By Lowell L. Kalapa
One of the reasons insurance experts give for the high cost of no-fault auto insurance premiums is that there are a lot of drivers driving around without insurance. As a result, those drivers who do purchase no-fault auto insurance have to pay a little extra to cover the cost of recovery whenever an uninsured driver gets into an accident.
Although the law does provide penalties for driving without no-fault coverage, the penalty is usually a fraction of what it costs to purchase the insurance and so many uninsured drivers take the gamble and hedge their bets against getting caught. No doubt with only a fraction of the total driving population covered, the costs of the premiums skyrocket as the fraction that purchase the insurance must pay to insure that the entire base is covered.
This is where advocates of the “pay-at-the-pump” approach believe that the only fair way to insure that all drivers pay is to hit them with the cost when they buy fuel for their vehicles. And to those people, it makes a lot of sense as one cannot drive their car, truck, or van without gasoline. They also argue that the more fuel a driver purchases means that vehicle will have a greater possibility of being in an accident as it will be on the road more often.
While these arguments seem to make sense, there are some serious problems with the “pay-at-the- pump” approach to insuring that all drivers have insurance coverage. First, there is the matter that just because one drives more does not mean that driver is a good or bad driver who has a greater or lesser possibility of being involved in an accident. For example, how does the purchase of fuel distinguish between a driver who has been convicted of drunken driving and someone who has never had a traffic ticket?
And what about the type of vehicle or distance that one has to drive? Two vehicles traveling between two identical points will have two different records as to the number of gallons of fuel consumed depending on the type of engine and the level of fuel consumption per mile. To the extent that housing costs tend to be less expensive the farther from the urban center that it is located, lower income families tend to live a greater distance from those urban centers where the jobs are located than those with greater means. Thus, those living in rural areas who are forced to pay for their insurance through the fuel tax will bear a greater burden than those who live in the urban area. Thus, this approach tends to be regressive, taking a greater share of the poor family’s budget for transportation costs than a more affluent family’s budget.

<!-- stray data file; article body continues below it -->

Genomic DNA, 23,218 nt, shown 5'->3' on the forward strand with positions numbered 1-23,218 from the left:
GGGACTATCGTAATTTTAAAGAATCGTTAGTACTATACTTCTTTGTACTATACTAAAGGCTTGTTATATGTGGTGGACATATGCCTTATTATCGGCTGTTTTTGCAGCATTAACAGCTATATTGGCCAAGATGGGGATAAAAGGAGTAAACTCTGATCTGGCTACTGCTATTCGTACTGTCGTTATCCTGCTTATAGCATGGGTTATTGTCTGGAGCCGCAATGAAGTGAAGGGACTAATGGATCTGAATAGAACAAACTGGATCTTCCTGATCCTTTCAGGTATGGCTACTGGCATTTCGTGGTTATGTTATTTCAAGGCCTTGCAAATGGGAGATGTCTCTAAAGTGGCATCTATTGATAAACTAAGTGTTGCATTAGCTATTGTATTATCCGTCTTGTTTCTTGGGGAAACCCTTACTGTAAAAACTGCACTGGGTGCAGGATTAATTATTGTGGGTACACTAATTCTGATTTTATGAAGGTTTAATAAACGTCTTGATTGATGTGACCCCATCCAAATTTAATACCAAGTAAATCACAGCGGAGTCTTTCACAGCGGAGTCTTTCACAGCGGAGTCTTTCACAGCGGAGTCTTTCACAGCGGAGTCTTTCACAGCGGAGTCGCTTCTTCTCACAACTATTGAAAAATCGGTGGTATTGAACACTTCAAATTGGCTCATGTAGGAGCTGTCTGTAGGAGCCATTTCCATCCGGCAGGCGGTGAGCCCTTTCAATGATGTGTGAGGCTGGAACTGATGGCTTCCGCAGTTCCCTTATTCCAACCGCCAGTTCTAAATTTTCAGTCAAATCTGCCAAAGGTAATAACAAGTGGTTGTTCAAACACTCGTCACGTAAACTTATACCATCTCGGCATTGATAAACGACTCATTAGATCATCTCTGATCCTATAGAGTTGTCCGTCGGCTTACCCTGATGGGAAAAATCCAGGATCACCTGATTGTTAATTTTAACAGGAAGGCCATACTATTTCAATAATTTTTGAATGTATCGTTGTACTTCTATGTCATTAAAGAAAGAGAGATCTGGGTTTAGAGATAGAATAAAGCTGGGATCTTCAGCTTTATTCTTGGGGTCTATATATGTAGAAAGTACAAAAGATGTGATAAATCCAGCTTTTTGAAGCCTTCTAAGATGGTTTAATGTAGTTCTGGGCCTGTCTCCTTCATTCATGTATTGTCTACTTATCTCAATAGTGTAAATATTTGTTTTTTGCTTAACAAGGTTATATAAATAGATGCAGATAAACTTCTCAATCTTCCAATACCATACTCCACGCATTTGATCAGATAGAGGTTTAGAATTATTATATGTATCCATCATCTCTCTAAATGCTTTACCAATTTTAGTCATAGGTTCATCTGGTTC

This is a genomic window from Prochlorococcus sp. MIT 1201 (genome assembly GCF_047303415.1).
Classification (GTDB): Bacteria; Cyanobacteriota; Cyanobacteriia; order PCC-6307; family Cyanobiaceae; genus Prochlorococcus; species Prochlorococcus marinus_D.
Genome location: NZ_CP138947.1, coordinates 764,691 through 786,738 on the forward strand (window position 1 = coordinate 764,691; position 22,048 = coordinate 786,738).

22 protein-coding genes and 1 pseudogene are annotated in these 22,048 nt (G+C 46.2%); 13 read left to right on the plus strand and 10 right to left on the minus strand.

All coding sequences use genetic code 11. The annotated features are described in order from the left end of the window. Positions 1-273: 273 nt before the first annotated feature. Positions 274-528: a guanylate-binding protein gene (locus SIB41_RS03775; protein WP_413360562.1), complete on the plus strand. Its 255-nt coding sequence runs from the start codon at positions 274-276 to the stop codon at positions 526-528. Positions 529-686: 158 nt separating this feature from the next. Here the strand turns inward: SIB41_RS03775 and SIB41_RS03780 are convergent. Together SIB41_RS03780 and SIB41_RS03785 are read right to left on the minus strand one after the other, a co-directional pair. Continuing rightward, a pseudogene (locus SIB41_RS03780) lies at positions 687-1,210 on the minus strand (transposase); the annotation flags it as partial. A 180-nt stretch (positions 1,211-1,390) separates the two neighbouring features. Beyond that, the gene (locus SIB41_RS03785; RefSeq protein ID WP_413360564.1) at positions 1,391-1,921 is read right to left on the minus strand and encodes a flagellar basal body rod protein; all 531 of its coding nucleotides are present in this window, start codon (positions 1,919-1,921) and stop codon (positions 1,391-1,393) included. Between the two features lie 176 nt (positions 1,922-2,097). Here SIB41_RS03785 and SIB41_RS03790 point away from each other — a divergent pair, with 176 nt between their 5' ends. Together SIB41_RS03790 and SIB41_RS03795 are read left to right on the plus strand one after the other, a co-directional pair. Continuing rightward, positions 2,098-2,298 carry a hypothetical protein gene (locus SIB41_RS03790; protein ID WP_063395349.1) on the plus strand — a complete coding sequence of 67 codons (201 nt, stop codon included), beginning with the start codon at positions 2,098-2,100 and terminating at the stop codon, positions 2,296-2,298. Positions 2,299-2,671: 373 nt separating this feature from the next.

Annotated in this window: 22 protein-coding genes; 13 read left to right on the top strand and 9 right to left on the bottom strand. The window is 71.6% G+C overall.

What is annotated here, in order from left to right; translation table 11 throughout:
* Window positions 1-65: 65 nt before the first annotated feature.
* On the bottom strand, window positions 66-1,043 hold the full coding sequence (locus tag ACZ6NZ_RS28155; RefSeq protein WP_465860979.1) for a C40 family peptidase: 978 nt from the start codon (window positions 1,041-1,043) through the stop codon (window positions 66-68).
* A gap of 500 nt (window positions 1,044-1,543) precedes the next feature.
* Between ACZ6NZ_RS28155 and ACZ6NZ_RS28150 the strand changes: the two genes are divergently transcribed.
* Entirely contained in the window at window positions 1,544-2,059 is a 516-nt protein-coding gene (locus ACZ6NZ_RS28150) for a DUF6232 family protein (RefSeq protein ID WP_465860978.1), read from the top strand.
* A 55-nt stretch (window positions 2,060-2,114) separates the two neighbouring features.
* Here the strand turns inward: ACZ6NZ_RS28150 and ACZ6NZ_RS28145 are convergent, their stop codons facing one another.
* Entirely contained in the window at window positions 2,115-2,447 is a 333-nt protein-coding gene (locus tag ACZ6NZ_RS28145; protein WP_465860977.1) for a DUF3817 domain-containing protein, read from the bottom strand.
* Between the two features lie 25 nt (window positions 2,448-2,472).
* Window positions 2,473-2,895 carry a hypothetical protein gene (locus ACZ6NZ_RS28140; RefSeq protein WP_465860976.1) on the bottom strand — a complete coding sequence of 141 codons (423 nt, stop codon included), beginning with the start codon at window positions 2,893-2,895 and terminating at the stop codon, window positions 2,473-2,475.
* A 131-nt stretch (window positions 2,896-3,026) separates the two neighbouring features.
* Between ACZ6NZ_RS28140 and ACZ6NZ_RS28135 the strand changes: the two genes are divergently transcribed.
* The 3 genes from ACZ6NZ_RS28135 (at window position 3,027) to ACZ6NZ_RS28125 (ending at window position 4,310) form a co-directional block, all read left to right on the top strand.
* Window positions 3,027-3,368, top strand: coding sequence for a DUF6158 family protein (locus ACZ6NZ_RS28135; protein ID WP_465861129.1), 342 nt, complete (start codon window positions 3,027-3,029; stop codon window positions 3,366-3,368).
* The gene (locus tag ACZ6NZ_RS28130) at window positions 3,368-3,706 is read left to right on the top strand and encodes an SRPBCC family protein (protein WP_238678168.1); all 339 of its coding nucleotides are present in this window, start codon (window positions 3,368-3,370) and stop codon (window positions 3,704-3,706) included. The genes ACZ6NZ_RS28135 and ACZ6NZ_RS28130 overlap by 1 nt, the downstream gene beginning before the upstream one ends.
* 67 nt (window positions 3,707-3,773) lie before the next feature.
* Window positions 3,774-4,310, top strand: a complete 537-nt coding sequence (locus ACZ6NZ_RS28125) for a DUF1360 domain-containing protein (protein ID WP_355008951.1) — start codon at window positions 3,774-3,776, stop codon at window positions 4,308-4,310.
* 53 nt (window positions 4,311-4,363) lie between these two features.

However, the most critical point that placing the cost of no-fault insurance on the purchase of fuel will have is that it will affect every single consumer as all goods and services are transported from one point to another. Thus, the cost of living will be exacerbated by the increased cost of transportation as a result of higher fuel costs. True, the cost of insurance is still a part of transporting goods and services, those insurance costs have some rationale. Those trucking companies which have good driving records will have lower premium costs than those who have poor driving records.
If the whole point of the “pay-at-the-pump” exercise is to insure that all drivers buy no-fault insurance, then there should be a way to insure that all drivers purchase insurance. A radical idea is that rather than merely slap a fine on someone who is driving without insurance, what if the vehicle was confiscated? Radical? Well, when you think about it, if someone has the means to drive, then they should have the means to purchase the insurance necessary to be on the public roads. If not, then they should not be driving.
Some will argue that the insurance is so expensive that they can’t afford it but if such a plan causes everyone to get insurance, then the cost of premiums should decrease. Radical? Maybe, but it is worth discussing, because what we have now is not working and paying at the pump has many serious problems.